Foreign whirlwinds strike Vietnam retail market

By Song Ngu - Aug 10, 2017 | 03:22 PM GMT+7

TheLEADERWith different strategies, numerous large retail brands in the world continue to set foot in Vietnam and intensify the competition for market share.

Foreign whirlwinds strike Vietnam retail market
The recent foreign "whirlwinds" have made the Vietnam retail market more competitive. (Photo: Internet)

In 2016, the retail market in Vietnam has reached the sixth place in global retail development index (GRDI) with the total sales of more than US$118 billion, increasing by 10.2% compared to the same period of 2015.

According to a survey by A.T.Kearney on annual GRDI, in 2016, Vietnam only ranked behind the major markets namely India, China, Malaysia, Turkey and the United Arab Emirates.

That means there will be more foreign retailers eyeing the Vietnam market in the future. A.T.Kearney predicts that the convenience stores and mini-marts model will be the most developed segment of the retail market. This partly explains the reason why so many giants particularly focus on it.

With different strategies, numerous large retail brands in the world continue to set foot in Vietnam and intensify the competition for market share.

A whirlwind of new chain stores

Vietnam has completely opened its retail market since January 11th, 2015 when it officially granted the establishment of wholly foreign-owned retailers to fulfil Vietnam's WTO commitments. Nevertheless, right in 2014, a series of foreign retail giants had planned to invest in Vietnam.

It is Aeon (Japan) with the strategy of expanding market share that expects to have 20 large-scale shopping malls with the investment capital of US$1.5 billion by 2020. Lotte Mart (South Korea) has also secured its position in Vietnam with the expectation to own 60 shopping centres throughout Vietnam with the total investment capital of US$3.2 billion.

After that, in October 2015, Emart - the leading retailer in South Korea - officially entered Vietnam with a shopping centre worth US$60 million in Ho Chi Minh city. The presence of Takashimaya, one of the largest retailers in Japan, at the Saigon Center Shopping Mall in July 2016 also showed the obvious appeal of the Vietnam retail market.

The race among retailers continued to warm up. In mid-June 2017, 7-Eleven Japanese convenience store chain officially opened its first store in Vietnam. 7-Eleven is considered the world's most powerful convenience store chain as a new store is opened every two hours. According to their plan for the next three years, 100 7-Eleven stores will be opened in Vietnam, which should reach 1000 in the next ten years.

According to the latest information, South Korea's largest convenience store operator GS Retail has signed a contract with Son Kim Corporation on a joint venture to open GS25 stores. Vietnam will be its first overseas market, and the first store is expected to be opened before the end of 2017.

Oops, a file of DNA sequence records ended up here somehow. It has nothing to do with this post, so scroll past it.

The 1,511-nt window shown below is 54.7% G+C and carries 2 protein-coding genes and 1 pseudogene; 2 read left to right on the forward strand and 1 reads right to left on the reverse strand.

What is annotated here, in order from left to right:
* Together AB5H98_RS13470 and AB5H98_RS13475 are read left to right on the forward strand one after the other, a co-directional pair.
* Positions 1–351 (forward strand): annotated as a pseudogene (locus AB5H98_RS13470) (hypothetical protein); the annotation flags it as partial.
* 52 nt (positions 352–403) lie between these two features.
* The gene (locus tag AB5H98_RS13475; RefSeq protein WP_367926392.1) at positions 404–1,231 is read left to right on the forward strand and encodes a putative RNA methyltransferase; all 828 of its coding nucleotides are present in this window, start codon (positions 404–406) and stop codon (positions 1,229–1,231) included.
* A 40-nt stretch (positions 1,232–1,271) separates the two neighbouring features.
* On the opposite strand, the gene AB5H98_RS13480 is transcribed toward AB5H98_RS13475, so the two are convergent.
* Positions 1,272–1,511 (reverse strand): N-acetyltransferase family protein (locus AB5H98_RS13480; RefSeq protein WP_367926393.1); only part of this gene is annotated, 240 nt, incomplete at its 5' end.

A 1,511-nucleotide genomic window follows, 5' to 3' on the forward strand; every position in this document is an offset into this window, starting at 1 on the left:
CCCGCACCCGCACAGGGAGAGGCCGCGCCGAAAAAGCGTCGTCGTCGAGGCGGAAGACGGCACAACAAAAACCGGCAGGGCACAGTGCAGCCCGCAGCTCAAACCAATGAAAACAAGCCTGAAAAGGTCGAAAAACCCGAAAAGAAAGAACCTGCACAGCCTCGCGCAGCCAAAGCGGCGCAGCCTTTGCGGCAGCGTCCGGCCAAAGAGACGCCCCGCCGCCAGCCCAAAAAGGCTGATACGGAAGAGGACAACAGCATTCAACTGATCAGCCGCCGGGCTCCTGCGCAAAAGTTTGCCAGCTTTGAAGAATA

A whirlwind of M&A deals

However, foreign retailers are choosing a faster and more economical way to enter Vietnam – via M&A (mergers and acquisitions) deals. In 2016, M&A, whose value accounted for 38.46% of the value of all the deals, is considered to be the most exciting in Vietnamese retail sector.

In early May 2016, the Central Group of Thailand stirred up the Vietnamese retail market by spending US$1.05 billion to buy the BigC supermarket chain from the Casino Group (France). Previously, TCC Holdings, another Thai conglomerate, had also acquired the entire chain of Metro Vietnam Cash & Carry at a price of US$800 million. Not only Thai investors, South Korean ones have also signed remarkable M&A deals in the retail sector. A name to mention is CJ Group that acquired nearly 72% stake of Cau Tre Enterprise and renamed it CJ Cau Tre Foods Joint Stock Company.

Notably, apart from the M&A scheme, foreign giants continue to buy shares, stocks and invest in Vietnamese new enterprises that sell their capital for the first time. This seems to be a strategy to research the market, buy the brand and earn profits before they officially break into the Vietnam market.

Da Lan toothpaste is an example. This emerged as a strong brand in the Vietnam market in the 90s which accounted for 30% of market share. Collaborating with Colgate, the owner of Da Lan dreamed of flying high with this famous cosmetics corporation. However, this is just a scheme of Colgate to enter the Vietnam market. As a result, after only 3 years, Da Lan lost its brand to Colgate.

M&A is not bad by nature, as sellers and buyers are only chasing their own benefits. Every takeover attempt is adorned with "missions" and "win-win cooperation".

In general, the recent foreign "whirlwinds" have made the Vietnam retail market more competitive. The retail market will be an intense battle, and only who have the right strategies can gain advantages.